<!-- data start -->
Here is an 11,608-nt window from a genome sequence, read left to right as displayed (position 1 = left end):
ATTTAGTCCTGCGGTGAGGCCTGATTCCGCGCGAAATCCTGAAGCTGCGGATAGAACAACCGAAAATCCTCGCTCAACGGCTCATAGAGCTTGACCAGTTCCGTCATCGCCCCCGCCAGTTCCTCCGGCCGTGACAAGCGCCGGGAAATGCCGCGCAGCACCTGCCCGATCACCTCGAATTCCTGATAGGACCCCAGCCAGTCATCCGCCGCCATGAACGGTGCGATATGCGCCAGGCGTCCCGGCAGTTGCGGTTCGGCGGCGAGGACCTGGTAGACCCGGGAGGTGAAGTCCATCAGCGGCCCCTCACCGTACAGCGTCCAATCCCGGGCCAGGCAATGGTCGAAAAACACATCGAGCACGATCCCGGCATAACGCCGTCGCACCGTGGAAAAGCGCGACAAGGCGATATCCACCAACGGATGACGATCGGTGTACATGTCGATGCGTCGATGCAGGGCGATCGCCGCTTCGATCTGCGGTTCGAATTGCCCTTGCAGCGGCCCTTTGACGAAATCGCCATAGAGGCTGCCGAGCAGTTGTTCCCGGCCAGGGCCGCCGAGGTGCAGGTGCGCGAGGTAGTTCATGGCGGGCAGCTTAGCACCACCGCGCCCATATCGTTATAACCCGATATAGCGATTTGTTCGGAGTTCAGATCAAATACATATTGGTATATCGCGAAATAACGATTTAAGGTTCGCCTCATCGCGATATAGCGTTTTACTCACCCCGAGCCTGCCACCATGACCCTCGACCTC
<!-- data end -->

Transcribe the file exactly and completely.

Here is an 11,608-nt window from a genome sequence, read left to right as displayed (position 1 = left end):
ATTTAGTCCTGCGGTGAGGCCTGATTCCGCGCGAAATCCTGAAGCTGCGGATAGAACAACCGAAAATCCTCGCTCAACGGCTCATAGAGCTTGACCAGTTCCGTCATCGCCCCCGCCAGTTCCTCCGGCCGTGACAAGCGCCGGGAAATGCCGCGCAGCACCTGCCCGATCACCTCGAATTCCTGATAGGACCCCAGCCAGTCATCCGCCGCCATGAACGGTGCGATATGCGCCAGGCGTCCCGGCAGTTGCGGTTCGGCGGCGAGGACCTGGTAGACCCGGGAGGTGAAGTCCATCAGCGGCCCCTCACCGTACAGCGTCCAATCCCGGGCCAGGCAATGGTCGAAAAACACATCGAGCACGATCCCGGCATAACGCCGTCGCACCGTGGAAAAGCGCGACAAGGCGATATCCACCAACGGATGACGATCGGTGTACATGTCGATGCGTCGATGCAGGGCGATCGCCGCTTCGATCTGCGGTTCGAATTGCCCTTGCAGCGGCCCTTTGACGAAATCGCCATAGAGGCTGCCGAGCAGTTGTTCCCGGCCAGGGCCGCCGAGGTGCAGGTGCGCGAGGTAGTTCATGGCGGGCAGCTTAGCACCACCGCGCCCATATCGTTATAACCCGATATAGCGATTTGTTCGGAGTTCAGATCAAATACATATTGGTATATCGCGAAATAACGATTTAAGGTTCGCCTCATCGCGATATAGCGTTTTACTCACCCCGAGCCTGCCACCATGACCCTCGACCTC